Relay mysteriously drops out periodically. Adding 5V to USB almost fixes it.

I have a real mystery with my R3 Uno application. It monitors the signals from my house thermostat to determine if the AC compressor is running. If so, it inhibits the running of the water heater, which is also inhibited for times other than between 11AM & 2PM. It functions, with the apparent help of a power kludge . The symptoms are:

  1. If running with 12V to the Uno pwr jack, the water heater relay on Pin4 (NTE R40) drops out every 5 or 6 seconds for a few seconds, then returns to on. This happens even though the sketch has not altered the “HIGH” state.
  2. If 5V is added via the USB jack, the relay does not drop, but the LED driven by Pin3 flickers for about the same time the relay drops out in #1. Other times the LED is on constantly per check of AC running and time of day. Pin3 and Pin4 are controlled in unison by the sketch.

While suspecting a power overload, I wrote a short sketch to cycle the relay and LED on/off (29/1 secs) and try the two power options. No relay drop outs, no LED flicker.

Aside from different logic, the two sketches I’m writing about differ by use of Udp NTP time client code and Serial writing. Otherwise, what else could cause such power or whatever sensitivity?

I considered the Pin4 restriction with the SD card function on the Ethernet shield, but tests using other pins show no difference.

Here are some technical details:
Processor: Arduino Uno R3
Shield: 3rd party Ethernet
12V Supply: reused T-mobile router wall wort rated 12VDC 1.5A
USB 5V supply: Either my laptop or a Nook wall wort rated 5VDC 1.9A
Water heater control: 2-stage relay, NTE-R40 (with protective diode) on Pin4 driving a 24VAC 30A Contactor
Two reed relays for future enhancements on Pins 7&8
T-stat monitoring: Via PS2505 Optoisolator
Best description of the project is the May 7 post at http://www.facebook.com/GeneousProducts

LiveVerD4MonitorBandDryerDoorX.ino (17.3 KB)

Hi,
Is the relay driven directly from the pin of the arduino?
This not a good idea, as the pins can only supply 40mA and relays usually consume more than that.
You need to drive the relay coil with a NPN transistor or a N-CH logic level MOSFET.

http://arduinoexplained.blogspot.com.au/2012/09/relay-control-101.html

Tom... :slight_smile:

Can you please post a copy of your circuit, in CAD or a picture of a hand drawn circuit in jpg, png?

Thanks Tom. Yes, the relay is driven directly by the pin. However, because of the 40ma rating of the Arduino, I picked the NTE-40 5/6V relay which has a coil resistance rated at 167 ohms, which is a 30ma load at 5V (double checked with a meter). Simple test scripts & wiring setups do not show the problem on this relay. Those tests did not use the attached Ethernet shield, however.

The circuit diagram is on one of my FaceBook pages at Redirecting...

When power is supplied to both the 12 pin and the USB connector, the relay does not drop out, but an LED on a separate pin that is programmed the same as the relay pin flickers periodically, about as often as the relay drops out when USB power is not supplied.

Thanks for the quick response. I've been checking, but it didn't show up until this time for me.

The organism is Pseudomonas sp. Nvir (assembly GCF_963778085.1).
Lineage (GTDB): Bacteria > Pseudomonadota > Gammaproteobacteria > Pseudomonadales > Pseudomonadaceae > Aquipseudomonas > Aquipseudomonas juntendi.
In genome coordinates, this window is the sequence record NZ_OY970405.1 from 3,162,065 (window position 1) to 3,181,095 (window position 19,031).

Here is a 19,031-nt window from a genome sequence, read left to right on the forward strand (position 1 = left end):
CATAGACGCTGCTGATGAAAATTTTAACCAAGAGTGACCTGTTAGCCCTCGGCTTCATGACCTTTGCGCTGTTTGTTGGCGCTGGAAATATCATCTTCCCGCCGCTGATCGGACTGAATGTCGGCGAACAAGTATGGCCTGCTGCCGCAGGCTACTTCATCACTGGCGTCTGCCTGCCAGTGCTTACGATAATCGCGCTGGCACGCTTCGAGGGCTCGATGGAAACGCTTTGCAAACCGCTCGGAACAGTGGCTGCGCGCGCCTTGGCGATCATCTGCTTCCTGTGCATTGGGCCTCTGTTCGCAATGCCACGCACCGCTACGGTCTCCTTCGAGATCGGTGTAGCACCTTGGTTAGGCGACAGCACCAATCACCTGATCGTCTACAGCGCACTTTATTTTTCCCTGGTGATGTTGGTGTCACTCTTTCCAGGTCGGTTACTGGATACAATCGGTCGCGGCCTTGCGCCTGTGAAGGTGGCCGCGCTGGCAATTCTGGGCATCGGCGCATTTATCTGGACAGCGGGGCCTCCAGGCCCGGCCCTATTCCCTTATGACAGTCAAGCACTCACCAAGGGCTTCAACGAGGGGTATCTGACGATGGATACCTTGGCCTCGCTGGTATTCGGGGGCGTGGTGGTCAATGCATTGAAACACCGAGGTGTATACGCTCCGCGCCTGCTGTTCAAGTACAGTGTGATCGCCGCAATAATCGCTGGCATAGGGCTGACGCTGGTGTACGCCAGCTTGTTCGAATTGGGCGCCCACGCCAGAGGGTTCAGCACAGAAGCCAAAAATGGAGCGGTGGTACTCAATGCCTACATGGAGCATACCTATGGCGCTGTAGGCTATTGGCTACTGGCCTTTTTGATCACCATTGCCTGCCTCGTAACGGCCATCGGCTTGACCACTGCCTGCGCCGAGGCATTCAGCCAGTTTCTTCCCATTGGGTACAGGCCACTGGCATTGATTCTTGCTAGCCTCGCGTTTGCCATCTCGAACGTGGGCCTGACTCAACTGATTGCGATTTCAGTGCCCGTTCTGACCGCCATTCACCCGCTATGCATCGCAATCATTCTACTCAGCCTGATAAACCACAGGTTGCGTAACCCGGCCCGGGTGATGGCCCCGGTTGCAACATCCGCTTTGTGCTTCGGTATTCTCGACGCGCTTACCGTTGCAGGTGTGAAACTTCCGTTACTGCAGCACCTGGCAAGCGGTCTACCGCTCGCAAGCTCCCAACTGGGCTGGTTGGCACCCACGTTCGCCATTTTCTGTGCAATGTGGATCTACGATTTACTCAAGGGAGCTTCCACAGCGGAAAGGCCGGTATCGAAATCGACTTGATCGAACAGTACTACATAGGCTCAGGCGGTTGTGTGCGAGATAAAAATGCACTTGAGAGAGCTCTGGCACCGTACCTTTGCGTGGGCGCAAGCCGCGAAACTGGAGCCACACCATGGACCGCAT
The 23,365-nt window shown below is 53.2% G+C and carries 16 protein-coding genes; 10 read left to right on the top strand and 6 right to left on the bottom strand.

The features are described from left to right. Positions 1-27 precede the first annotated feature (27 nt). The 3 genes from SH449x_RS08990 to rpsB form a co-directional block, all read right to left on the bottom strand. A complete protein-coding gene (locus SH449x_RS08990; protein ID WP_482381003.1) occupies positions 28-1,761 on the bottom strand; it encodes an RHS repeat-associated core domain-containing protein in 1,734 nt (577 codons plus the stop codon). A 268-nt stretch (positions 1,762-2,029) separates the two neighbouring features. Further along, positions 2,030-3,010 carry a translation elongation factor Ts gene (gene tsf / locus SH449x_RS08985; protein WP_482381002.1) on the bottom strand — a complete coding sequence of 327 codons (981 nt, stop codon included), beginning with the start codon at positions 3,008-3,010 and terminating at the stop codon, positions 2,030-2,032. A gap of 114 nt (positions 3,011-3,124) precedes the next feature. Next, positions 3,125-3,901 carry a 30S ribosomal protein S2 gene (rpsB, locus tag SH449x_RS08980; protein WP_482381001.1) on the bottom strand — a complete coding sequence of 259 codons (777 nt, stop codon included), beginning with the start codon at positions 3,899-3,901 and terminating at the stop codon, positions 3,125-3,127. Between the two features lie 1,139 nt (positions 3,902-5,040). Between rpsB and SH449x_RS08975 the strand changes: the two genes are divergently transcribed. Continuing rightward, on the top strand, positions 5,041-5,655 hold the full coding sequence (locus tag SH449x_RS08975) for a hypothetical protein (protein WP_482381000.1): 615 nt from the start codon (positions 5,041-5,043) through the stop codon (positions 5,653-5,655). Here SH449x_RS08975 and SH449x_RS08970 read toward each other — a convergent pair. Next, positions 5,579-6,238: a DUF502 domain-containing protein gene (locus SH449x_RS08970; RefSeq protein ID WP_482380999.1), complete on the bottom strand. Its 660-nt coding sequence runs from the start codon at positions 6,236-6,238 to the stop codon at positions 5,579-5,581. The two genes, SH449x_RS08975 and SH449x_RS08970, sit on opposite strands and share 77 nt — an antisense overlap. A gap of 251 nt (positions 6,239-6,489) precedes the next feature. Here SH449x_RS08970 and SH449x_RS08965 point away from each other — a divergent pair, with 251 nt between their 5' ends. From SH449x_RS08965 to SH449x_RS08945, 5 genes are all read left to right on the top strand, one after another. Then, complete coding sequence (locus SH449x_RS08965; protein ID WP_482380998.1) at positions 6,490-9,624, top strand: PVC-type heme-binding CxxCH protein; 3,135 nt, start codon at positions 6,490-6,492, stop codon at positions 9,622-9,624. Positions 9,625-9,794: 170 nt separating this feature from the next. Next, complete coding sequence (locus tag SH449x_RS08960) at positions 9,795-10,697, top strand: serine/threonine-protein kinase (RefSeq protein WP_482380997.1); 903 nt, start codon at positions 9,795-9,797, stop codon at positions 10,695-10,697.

The relay also hasn't got a kickback diode across.

Are you using a W5100 ethernet shield.
That and the Uno will use 150-200mA.
That could overheat the 5volt regulator if your supply on the DC jack is >9volt.
Put your finger on the regulator (between DC jack and USB jack).

Get a 7.5volt (or 9volt) regulated supply for the DC jack.
Or use a phone charger with USB socket, and plug your USB cable into that.

I would hesitate to use a 30mA relay directly on an Arduino pin.
Three cheap parts could prevent trouble.
A 1k base resistor, A BC547 or similar, and a 1N4148 or 1N4004 diode.
Leo..

Thanks Leo.

I do use flyback diodes on all of the relays. I’m from the era of vacuum TV picture tubes and the anode voltage was generated using the same physics principle of a quickly collapsing magnet field inducing some pretty high voltages, albeit low current. Sorry for leaving that off, but it was more of a conceptual diagram than a wiring diagram.

I attached a pic of the Ethernet Shield (and the wire-wrapped sideboard). The “brand” looks like MEGA Compatible, but I’m using the standard NTP time retrieval client, so I assume it’s a W5100. I’m not doing anything with the SD slot.

I am feeding it a well regulated 12V (1500ma rating), but have a few 9V wall worts that I can try instead. I’m getting the idea about dissipating heat. I assumed it was a type of switching regulator that turns off/on the current at a rapid rate instead of acting like a resistor and converting the excess power to heat.

Gene

ArduinoAndSideboardPic.pdf (651 KB)

I can't see any ground connection in that lot. You need a common ground.

@ Grumpy_Mike
The ground pin next to Aref is used.

And, is the regulator on the Arduino board getting hot?
As said, 12volt on the DC socket and the current draw of the ethernet shield could reset the Arduino.
A couple of relays could be the last drop.
Use a modern switchmode 9volt regulated supply.
500mA should be just ok, 1Amp is perfect.
Leo..

Hi,

Can you please post a copy of your circuit, in CAD or a picture of a hand drawn circuit in jpg, png?

How big is the cap on the output of the opto?

Tom.... :slight_smile:

Good advice gang. I had to order a 9v wall wort, and it eliminated the problem. At 9V, the system draws 210ma when idle, 240ma when the relay that had the problem and its LED are driven and 310ma when all 3 relays and 2 LEDs are driven. The new wall wort is rated at 660ma, so I'm good to go, once I debug the sketch, that is (;-

When I was supplying 12V, I could keep my pinky on the regulators for 4 or 5 secs before it was uncomfortable, so there is not much lea way in our options.

Thank y'all.
Gene